THE BLOG
07/23/2014 08:15 am ET Updated Sep 22, 2014

Love Letters: Florence

Grace Kim loves to hear stories and learn about different cultures. Her studies in Public Health have taken her to Honduras, India and Panama. She is a child of Los Angeles but has wanderlust in her heart.

Dear Florence,

Nine years ago I experienced a summer in which every day was a new life begun. In the flushes of my newly-acquired independence, the world brimmed with possibilities. I found myself surrounded by beauty, ambition and wide-eyed wonder. Even now I carry the lessons learned during those halcyon days with you. Probably always will.

It has been a while since I've been back to you, Florence, and I went back as a working adult restricted to a one week vacation. Nostalgia brought me back. It is fitting, though, to have nostalgia in the city that gave birth to the Renaissance, a movement based on looking back to the classical era. As I ambled on your cobblestone streets my thoughts conjured up the ghost of my youth and that shadow often accompanied me. Each day, you woke me up with a hint of a promise. During that summer, my friends and I had moments in churches, buses, museums, the very streets and trains where we figured out a small bit of our lives. The visit back was tinged with longing as I tried to make sense of the present with what I remembered.

Only certain details alter your otherwise eternally serene facade. Graffiti seemed to have quadrupled especially near Santa Maria Novella. There seemed to be more counterfeiters peddling so-called luxury goods. It was with a small but sharp pang that I noticed the disappearance of internet cafes as I knew them. Especially the internet cafe I frequented during those sleepy afternoons after class to see the green-eyed cashier I hopelessly adored.

On that first night back I wandered past the Duomo through Piazza della Repubblica onwards to the Uffizi in direct parallel to what I did back then. On my very first night in Florence as a student, I stayed at a hostel near the train station. Within the hour, you provided me with a friend from Colombia to explore the city with. As the noise of the city ebbed away, we walked along the Arno River towards Ponte Vecchio. The lights from the street lamps flickered across the water like tall candle flames. We passed through the courtyard of the Uffizi, and gazed up at the statues of Renaissance geniuses, housed within their own arches. It was so late at night we were the only ones around. Now, there were a dozen tourists sitting around the Uffizi, in the dim gray light, listening to a solo violinist.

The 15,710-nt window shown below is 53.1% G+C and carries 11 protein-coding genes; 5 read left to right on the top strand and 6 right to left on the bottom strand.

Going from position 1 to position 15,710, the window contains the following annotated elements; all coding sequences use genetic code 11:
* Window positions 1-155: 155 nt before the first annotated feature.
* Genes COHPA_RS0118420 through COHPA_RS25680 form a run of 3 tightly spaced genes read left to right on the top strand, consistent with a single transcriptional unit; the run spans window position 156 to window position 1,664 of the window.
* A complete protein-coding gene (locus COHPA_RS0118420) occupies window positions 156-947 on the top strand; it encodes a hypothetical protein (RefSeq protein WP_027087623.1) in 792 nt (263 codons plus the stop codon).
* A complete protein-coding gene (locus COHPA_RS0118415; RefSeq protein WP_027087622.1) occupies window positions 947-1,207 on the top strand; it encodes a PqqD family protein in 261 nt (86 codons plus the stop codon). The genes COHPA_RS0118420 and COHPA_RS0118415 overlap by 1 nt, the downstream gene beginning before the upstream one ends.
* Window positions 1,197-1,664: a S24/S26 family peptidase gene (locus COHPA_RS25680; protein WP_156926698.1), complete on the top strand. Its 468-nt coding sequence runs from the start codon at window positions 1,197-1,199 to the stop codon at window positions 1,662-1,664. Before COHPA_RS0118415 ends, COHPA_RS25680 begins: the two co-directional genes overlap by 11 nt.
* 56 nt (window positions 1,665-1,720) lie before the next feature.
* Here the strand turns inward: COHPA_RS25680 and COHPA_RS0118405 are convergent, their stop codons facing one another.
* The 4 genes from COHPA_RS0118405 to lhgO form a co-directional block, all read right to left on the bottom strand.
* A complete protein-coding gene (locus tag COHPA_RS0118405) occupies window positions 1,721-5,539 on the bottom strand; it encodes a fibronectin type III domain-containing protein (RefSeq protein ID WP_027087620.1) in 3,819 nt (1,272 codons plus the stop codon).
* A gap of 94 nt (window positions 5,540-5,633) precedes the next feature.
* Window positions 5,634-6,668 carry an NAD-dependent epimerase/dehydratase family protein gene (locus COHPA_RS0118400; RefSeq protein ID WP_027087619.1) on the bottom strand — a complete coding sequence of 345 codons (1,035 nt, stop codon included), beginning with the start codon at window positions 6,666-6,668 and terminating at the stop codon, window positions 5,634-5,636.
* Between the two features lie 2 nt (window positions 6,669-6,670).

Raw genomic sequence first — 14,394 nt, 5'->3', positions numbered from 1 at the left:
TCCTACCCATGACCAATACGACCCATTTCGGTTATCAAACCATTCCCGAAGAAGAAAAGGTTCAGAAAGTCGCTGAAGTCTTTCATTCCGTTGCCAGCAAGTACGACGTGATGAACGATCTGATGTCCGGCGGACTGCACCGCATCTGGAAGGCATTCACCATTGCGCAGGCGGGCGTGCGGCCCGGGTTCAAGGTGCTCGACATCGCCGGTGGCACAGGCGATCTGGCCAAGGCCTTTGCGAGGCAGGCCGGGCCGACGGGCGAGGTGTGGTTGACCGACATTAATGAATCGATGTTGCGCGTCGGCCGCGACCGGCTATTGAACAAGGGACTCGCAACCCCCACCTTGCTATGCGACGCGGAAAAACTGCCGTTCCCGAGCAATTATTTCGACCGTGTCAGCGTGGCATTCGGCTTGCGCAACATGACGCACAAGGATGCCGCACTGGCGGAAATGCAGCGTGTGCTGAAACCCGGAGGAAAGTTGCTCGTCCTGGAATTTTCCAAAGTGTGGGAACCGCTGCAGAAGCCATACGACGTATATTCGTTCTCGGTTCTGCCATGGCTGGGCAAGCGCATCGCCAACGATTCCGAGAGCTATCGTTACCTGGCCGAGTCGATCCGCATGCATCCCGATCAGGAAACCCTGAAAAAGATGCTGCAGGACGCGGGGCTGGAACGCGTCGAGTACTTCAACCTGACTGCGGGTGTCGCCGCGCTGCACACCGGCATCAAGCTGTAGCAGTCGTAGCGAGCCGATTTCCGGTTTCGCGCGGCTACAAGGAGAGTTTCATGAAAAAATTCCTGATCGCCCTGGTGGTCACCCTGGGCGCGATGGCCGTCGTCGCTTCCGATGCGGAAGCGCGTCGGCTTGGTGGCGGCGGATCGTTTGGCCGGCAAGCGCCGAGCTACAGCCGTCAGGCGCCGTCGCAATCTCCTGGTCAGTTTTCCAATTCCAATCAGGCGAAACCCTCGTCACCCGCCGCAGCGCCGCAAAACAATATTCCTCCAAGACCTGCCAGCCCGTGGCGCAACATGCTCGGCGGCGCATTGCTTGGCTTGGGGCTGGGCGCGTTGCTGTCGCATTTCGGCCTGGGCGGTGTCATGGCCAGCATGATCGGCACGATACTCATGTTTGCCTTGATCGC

During the quiet, unguarded moments of the city I felt you ask me about the dreams I held when first within your embrace. How could I answer? Many of those dreams have been discarded long since. It was easy to feel confident in daydreams in a place where history walks alongside you, and reminds you of the remarkable heights people can achieve. It was easy to imagine Michelangelo walking the same path, going home from working on David but scowling as he thought about his troublesome brothers. Dante may have passed the same corner musing about politics and Beatrice before his banishment. Meanwhile, the Medici's victories and losses can be traced everywhere. Immortal as they are now, they became relatable as we learned of their flaws, heartaches, triumphs and disappointments. A sense of one's own mortality melds and converges with their immortality so that their exploits are discussed in present tense.

At one late dinner a group of young and invincible-looking university students passed by proudly greeting one of the servers before disappearing into a dark alley. I smiled remembering the nights out with friends when the air was charged with our untested hopes. Maybe one or two from this group will come back to Florence in a decade or so, sit down to a late dinner, and briefly notice some students walking with that particular swagger afforded to the newly independent and think "wow, was I ever so young?" But, no matter. It is a useless question to ponder. Anyway, it is a safe bet university students do not look at their elder of ten years and think "were you like me?" Whatever the rewards of this trip down memory lane are Florence, my beloved city, you oversee it all. For every few months, every year, there is always a new batch of students arriving at the same time former pupils are retracing their steps from years gone by.

Grace

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